Stakeholder engagement key to British Airways savings

13 October 2011

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13 October 2011 | Angeline Albert

Workshops with internal stakeholders will be key to saving British Airways (BA) £144 million over the next five years, according to the airline’s head of procurement.

According to purchasing chief Tim Richardson, workshops will be held with internal business units to generate ideas on how cost can be taken out of the supplier base.

“We are running these workshops in a bid to delve deeper to get savings,” he told SM. “We have taken the usual procurement steps. A lot of the procurement we do is service-based purchasing. The business units have been coming up with process change ideas that reduce cost for suppliers.”

”The key is working with stakeholders and not merely challenging them and seeing a dividing line between procurement and stakeholders,” he added.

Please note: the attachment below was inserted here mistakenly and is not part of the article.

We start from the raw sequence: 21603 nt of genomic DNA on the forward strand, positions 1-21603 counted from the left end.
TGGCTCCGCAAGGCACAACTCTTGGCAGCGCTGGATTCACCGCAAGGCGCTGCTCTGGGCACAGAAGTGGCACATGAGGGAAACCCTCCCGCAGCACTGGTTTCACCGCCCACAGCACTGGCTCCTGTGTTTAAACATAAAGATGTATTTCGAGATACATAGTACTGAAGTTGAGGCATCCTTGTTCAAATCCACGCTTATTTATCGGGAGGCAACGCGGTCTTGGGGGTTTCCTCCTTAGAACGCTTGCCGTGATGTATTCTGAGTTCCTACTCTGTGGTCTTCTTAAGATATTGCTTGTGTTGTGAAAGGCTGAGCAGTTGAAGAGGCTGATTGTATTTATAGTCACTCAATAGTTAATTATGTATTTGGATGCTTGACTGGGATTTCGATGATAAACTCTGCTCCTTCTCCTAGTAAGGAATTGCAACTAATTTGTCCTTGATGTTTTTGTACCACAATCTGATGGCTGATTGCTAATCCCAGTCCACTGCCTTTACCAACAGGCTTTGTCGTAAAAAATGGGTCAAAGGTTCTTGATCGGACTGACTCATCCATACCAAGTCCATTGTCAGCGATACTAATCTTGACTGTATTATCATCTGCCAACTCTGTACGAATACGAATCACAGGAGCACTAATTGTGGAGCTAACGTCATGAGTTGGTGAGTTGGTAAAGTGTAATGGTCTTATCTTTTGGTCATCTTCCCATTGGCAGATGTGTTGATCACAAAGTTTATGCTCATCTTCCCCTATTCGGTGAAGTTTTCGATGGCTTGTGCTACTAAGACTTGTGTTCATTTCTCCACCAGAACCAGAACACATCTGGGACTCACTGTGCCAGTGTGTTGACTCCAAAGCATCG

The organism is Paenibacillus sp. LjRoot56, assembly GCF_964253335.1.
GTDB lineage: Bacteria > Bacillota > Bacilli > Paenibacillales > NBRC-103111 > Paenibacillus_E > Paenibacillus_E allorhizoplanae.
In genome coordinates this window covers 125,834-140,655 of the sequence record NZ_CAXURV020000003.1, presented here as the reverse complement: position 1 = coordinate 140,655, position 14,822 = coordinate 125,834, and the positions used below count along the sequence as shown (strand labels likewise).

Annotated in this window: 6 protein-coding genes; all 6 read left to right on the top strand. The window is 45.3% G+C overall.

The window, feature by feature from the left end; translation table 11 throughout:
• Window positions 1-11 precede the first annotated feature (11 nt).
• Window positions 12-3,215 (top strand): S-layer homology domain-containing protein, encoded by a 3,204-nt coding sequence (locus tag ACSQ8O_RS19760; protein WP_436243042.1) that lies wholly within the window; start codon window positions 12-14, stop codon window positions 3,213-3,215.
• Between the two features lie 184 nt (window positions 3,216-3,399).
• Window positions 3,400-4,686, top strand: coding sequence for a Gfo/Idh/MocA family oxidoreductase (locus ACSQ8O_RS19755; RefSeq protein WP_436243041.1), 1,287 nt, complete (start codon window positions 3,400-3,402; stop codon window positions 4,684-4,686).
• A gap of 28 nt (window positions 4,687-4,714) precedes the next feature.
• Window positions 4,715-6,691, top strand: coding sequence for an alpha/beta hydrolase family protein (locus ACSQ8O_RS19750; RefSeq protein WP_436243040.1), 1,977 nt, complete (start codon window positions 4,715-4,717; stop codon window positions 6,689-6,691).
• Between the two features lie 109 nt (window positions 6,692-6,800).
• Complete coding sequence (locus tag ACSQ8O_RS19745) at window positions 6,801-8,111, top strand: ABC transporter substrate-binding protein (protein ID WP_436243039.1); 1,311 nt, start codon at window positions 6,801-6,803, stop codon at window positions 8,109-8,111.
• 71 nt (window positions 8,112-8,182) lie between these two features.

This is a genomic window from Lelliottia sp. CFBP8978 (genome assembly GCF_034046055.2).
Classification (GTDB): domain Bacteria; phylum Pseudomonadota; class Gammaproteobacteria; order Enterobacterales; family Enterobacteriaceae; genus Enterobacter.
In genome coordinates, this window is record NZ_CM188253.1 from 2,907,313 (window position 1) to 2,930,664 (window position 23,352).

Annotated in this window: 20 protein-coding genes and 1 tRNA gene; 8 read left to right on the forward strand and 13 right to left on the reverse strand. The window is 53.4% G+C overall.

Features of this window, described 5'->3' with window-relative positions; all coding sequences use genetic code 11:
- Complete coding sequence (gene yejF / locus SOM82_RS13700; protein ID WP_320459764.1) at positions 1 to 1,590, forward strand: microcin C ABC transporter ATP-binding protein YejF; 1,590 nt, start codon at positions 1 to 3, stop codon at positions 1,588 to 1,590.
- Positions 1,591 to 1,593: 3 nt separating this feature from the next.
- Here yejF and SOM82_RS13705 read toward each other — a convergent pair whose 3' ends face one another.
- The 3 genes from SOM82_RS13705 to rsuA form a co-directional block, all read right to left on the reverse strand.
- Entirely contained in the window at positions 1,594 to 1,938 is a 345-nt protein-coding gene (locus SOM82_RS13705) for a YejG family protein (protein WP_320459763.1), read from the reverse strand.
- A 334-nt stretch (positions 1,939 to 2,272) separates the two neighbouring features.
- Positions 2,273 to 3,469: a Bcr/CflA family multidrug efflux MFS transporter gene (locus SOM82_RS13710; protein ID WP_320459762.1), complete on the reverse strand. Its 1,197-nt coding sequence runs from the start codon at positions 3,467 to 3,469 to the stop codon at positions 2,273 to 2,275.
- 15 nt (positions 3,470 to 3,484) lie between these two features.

Richardson also chairs the ‘supplier programme board’, which includes the CFO and other senior directors, who question him about the steps taken to create more value for customers.

Annual procurement spend at the airline is between £5 and £6 billion and Richardson controls a team of 95. The company is investing £5 billion over five years in order to offer greater value to customers. As part of this, the procurement team has handled the purchase of 24 new Boeing 787 Dreamliners and 12 Airbus A380 aeroplanes.

Oil now makes up 50 per cent of BA’s entire procurement spend, having doubled in price over the past three years. Richardson said the rising oil price meant fuel efficiency was the top priority when it came to aircraft and seat purchases. First-class cabins have been revamped, catering is being improved and new seats for business class and economy have been bought.

He said:

“To give customers greater value that they can see, we are ensuring that back end services are not over-specified, such as facilities management and IT,” he said.

Richardson is also purchasing iPad 2 tablets for BA’s 14,000 cabin crew staff. This will drive greater communication between the company and its staff, many of whom rarely enter a BA building. As well as accessing internal communications, staff can see passenger data and assist customers with queries.

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